The Playboy symbol is enjoying a resurgence in popularity. What does this signify?
It’s everywhere. In the smartest shops in Acland Street, and featuring in trendy Chapel Street in Prahran. On natty little terry short and the smart canvas gym-bag purses that are the currently the pinnacle of street-wear chic. The Playboy Bunny logo is back. The question is: what does its return mean?
I’m going to nail my colours to the mast here. When I see that Bunny, the image that comes to mind are of tall, large-breasted women with strap-on fur tails tottering somewhat unsteadily on spike-heels; their painted red lips stretched into a fake-looking smile as a diminutive, bathrobe-wearing Hugh Hefner snakes his wizened, overly tan arms around their waists.
The Bunny logo also makes me think of Gloria Steinem, who was young and pretty enough to go undercover as a Bunny Cocktail waitress at the Playboy Club in New York City. Though I wasn’t even born when her expose of the degrading and oppressive conditions women endured working in this supposedly glamorous job appeared in Esquire in 1963, I was impressed with her insights – published years later in a collection of essays – into the cost of Bunnyhood not just to the minority of women who don overlarge pink ears or pose for centrefolds, but to all women who live in societies where Bunnyhood is seen as a suitable career aspiration for young girls of talent.
This is what the Bunny logo means to me, and perhaps to other feminist-minded women and men of my, and more mature, vintages. And this is why I won’t buy anything that carries it. But Bunny-stamped items are selling well particularly – according to my local shop girl – to women in their teens and early twenties. The question is: why?
Perhaps the reason is simple, and actually suggests something quite positive. The traditional Playboy model is far more rounded and healthy-looking than the under-fed, under-slept female form idealised in so many women’s magazines. Maybe in wearing the Bunny symbol, what young women are saying is that they are proud of their womanly curves, and prefer them to looking like a heroin-addicted stick.
Another positive take on the Bunny’s return is that in donning this long-standing symbol of female oppression, women are reclaiming it as a sign of empowerment. In the same way that Gays reclaimed as a symbol of unity and pride the pink triangle that the Nazis used to brand and oppress them, young Bunny-wearing women are boldly proclaiming their faith in a world where Girl Power reigns and feminism – simply because it is no longer needed – is a thing of the past. In such a world girls can freely embrace both their femininity and sexuality without fear of – as one Girl-Power scholar puts it – its “usual worrisome baggage.”
A less optimistic interpretation, however, is that women’s embrace of the Bunny reflects their sense of disillusionment with – rather than empowerment within – the post-industrial world in which they are coming of age. Maybe, more than we realise, young women are tuning in when we older ones complain of unequal wages, sexual harassment, family-unfriendly policies and impenetrable glass ceilings at the workplace. Perhaps they observe when those zealously guarding the reigns of power either ridicule our distress, or ignore it. For such young women, the Playboy symbol may hold out the time-honoured promise that if they’re pretty, “put out” and otherwise play their cards right, there is a way for them to make it to the top of the status and income pile: on the arm of a wealthy and powerful man.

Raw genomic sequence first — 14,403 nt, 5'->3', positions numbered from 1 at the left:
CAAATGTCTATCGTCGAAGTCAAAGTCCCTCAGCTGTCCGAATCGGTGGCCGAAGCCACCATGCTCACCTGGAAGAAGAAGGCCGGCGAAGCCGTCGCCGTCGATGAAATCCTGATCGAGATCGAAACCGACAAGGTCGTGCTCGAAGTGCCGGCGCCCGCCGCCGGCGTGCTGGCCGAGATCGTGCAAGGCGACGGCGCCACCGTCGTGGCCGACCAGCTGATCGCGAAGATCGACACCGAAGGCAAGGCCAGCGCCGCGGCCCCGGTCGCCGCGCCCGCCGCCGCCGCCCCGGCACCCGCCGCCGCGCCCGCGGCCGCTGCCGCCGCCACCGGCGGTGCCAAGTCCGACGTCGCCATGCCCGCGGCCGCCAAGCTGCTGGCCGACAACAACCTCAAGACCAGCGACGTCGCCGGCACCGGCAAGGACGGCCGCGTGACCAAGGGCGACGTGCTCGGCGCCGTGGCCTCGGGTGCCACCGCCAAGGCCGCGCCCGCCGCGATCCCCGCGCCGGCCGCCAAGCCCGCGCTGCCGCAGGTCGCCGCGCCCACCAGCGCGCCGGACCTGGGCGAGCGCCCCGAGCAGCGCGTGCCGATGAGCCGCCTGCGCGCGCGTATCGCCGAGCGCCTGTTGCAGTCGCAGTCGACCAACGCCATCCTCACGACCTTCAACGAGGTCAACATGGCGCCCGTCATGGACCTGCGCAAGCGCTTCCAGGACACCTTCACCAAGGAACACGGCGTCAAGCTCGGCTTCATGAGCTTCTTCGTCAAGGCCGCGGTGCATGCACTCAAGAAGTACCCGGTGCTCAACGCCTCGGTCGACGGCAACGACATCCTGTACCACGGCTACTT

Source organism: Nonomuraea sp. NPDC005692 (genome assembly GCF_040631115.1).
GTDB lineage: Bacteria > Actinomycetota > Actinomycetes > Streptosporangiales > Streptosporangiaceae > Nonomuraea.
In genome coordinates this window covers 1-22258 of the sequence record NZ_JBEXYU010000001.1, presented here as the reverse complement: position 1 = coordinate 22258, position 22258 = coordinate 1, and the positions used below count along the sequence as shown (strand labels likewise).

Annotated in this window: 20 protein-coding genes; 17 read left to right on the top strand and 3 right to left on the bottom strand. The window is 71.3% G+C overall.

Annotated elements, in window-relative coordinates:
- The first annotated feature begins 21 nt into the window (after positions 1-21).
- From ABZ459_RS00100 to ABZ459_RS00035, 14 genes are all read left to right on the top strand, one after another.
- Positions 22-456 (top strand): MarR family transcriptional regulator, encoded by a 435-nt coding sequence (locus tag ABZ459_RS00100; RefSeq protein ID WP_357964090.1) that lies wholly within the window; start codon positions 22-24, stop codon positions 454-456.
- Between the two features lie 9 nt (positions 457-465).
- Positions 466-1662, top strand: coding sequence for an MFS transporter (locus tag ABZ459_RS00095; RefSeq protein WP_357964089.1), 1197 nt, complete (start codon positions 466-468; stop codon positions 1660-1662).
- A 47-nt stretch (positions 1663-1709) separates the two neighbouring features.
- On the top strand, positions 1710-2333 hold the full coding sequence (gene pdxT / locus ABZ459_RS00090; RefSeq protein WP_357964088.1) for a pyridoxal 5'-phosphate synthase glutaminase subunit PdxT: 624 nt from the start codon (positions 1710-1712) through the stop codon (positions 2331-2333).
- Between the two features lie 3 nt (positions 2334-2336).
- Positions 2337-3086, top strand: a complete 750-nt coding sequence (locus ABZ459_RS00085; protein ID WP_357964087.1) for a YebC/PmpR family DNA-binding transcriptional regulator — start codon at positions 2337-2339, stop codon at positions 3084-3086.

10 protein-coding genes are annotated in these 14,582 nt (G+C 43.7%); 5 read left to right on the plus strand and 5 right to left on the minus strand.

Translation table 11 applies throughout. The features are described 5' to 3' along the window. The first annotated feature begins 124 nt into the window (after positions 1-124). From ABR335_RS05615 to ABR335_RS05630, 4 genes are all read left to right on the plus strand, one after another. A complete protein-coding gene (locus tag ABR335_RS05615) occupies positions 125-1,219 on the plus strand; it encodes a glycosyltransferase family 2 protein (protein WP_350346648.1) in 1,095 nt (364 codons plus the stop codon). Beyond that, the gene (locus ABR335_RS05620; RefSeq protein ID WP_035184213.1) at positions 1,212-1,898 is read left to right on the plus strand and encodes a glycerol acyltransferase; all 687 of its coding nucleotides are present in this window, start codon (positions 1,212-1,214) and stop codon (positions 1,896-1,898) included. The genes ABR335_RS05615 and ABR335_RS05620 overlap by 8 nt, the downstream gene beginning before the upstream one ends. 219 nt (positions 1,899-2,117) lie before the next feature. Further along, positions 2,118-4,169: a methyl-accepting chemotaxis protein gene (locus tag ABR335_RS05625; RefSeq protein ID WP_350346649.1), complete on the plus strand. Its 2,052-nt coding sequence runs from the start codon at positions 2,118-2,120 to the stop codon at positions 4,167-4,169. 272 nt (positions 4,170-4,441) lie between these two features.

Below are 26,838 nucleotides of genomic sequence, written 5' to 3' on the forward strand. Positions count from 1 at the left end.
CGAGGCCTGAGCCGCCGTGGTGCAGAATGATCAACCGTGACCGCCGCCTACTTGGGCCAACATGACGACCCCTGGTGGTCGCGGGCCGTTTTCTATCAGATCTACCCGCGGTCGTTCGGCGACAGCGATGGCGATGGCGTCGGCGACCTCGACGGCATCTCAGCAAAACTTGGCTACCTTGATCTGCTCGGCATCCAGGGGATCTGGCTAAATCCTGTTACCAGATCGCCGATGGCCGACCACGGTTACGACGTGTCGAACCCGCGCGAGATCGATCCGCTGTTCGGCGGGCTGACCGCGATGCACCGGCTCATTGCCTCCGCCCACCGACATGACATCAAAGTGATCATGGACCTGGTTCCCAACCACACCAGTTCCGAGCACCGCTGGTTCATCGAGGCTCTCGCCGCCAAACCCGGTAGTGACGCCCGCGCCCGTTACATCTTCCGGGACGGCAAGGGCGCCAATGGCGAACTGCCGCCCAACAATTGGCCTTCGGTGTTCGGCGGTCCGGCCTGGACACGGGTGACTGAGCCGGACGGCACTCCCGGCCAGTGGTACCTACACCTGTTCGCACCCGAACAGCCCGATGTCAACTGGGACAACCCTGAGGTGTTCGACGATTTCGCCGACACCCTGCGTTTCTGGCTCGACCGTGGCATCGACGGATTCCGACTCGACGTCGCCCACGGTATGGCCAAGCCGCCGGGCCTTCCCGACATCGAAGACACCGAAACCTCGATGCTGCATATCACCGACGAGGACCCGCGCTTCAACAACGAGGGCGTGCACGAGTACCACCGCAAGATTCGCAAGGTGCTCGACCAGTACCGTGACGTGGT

So which interpretation is the correct one? The evidence, in my view, is in favour of the Bunny as a symbol of Girl Power. Sure, there are differences in the way the Gay Pride movement reclaimed the pink triangle and the reappearance of the Bunny logo. The former was a self-consciously political act by a grass-roots activist movement, while the latter is nothing more than a marketing experiment. Nevertheless, there are natty shorts with the Bunny on it and many more without – ditto cute handbags – and significant numbers of young women are choosing to buy the former. Given what we know about the optimism of youth in general, and the disinterest of so many young women in a feminism they see as irrelevant to their lives, there is good reason to believe that in embracing the Bunny, young women see themselves as reclaiming male-centred ideas of femininity and female sexuality, and making them their own.
It’s hard not to admire them. Certainly, you can’t blame them. Given the choice of viewing the future in such a promising light or as hedged and barricaded by entrenched, often subterranean but always fiercely defended power and privilege, who wouldn’t choose the former? And isn’t the belief that such a world can exist, indeed does exist, a necessary prerequisite for actually bringing it about? “You go girls,” I want to cheer. And so I will.
I just hope they’re right.